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Government schemes


The UK is currently committed to cutting its carbon emissions by 12.5% from 1990 levels by 2012 under the Kyoto Protocol, a legally binding international agreement.

The Climate Change Act 2008 set mandatory emission reduction targets to be achieved by 2020, for 34 % of greenhouse gas emissions to be cut; and then a reduction of at least 80% by 2050.  It also introduced five-yearly ‘carbon budgets’ to help ensure those targets are met.

The Department of Energy & Climate Change (DECC) is working with other departments to help the UK make the transition to a low carbon economy. In 2008-09, however, the UK was rated as having the world’s sixth largest Low Carbon and Environmental Goods and Services (LCEGS) sector, worth £112 billion per year, an annual increase of 4.3% on figures for 2007/08; showing the extent to which the Climate Change agenda has already affected our everyday lives.

Such figures demonstrate that MIMA members’ businesses are at the core of combating energy wastage and Global Warming, while both the association and its individual companies are closely involved in developing new products as well as strategies for reducing our dependence on inefficient energy sources still further.


Led by the Government-funded Technology Strategy Board (TSB), Retrofit for the Future is enabling 80 consortia to address some of the UK’s hardest to heat homes; with improving the performance of the envelope being key to success.

Understanding and implementing Best Practice in refurbishment is crucial in meeting the government’s CO2 reduction target of 80% by 2050, with insulation of the external walls, roof and floors featuring in all 100 homes being tackled. The results of the projects will be shared to help show landlords and their contracting partners how older properties could be brought up to match the performance of dwelling being built now to the higher levels of the Code.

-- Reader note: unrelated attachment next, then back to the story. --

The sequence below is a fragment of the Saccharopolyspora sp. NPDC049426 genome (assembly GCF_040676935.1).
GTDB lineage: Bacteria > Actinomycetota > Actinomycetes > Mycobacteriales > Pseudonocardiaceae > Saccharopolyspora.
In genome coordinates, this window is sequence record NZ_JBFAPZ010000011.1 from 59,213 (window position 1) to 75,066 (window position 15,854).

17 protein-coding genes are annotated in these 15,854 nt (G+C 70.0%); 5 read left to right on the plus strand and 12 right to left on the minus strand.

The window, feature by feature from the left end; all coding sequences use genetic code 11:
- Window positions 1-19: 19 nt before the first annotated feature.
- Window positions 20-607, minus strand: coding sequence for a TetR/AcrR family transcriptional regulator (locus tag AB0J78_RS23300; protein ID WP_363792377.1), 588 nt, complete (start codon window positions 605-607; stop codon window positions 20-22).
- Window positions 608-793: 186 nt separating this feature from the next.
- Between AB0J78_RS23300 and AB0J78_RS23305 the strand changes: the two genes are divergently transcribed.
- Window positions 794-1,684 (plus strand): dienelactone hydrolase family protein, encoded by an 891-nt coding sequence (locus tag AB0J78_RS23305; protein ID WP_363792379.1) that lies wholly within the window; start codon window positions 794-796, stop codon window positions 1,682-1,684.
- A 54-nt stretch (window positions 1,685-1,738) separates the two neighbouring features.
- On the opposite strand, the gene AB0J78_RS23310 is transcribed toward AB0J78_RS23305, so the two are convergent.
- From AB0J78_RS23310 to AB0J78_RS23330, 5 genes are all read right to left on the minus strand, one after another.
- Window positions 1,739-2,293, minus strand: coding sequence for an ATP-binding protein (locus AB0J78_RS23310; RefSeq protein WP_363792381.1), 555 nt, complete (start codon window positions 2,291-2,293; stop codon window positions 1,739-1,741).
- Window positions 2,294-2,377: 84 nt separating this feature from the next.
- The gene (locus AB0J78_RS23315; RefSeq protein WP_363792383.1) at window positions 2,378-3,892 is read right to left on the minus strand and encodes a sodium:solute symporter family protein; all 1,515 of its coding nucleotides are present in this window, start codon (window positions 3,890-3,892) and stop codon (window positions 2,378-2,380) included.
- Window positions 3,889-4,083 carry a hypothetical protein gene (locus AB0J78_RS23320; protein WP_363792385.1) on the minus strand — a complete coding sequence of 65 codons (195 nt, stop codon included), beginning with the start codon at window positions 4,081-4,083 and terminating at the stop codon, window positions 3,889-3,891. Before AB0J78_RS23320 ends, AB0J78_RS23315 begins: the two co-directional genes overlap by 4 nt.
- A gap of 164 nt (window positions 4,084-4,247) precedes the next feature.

The strategy sets out phases to meet both the overall 2020 carbon goal, and an interim commitment to ensure that, by 2015, every household will have installed loft and cavity wall insulation where practical.

Including Pay As You Save green finance, Warm Homes aims by 2020 for up to seven million homes to have undergone eco-upgrades, including improvements such as solid wall insulation or renewable energy generating technologies. 


The Government has recently demanded a greater effort from insulation companies to insulate lofts and walls in homes across the UK. Included in the Green Deal is a scheme whereby up to 14 million homes could benefit from the proposed Green Deal Finance.

Payments will be collected through energy bills and the most energy inefficient homes could save, on average, around £550 a year.

The Government will begin legislating for these proposals in the Autumn and they are expected to take effect in 2012.


The Carbon Emissions Reduction Target obliges electricity and gas suppliers to help cut carbon dioxide emissions from homes through financing physical improvements. They are, for example, providing grants for loft and wall insulation; or increasing the amount of energy generated from renewable technologies such as wind turbines, solar panels and ground source heat pumps.

For the householder, a key fact to remember is that they can take up grants and offers from any energy company, regardless of whether the company concerned supplies their gas and electricity.

Most energy suppliers provide loft and cavity wall insulation free of charge to those aged over 70, or those in receipt of certain benefits.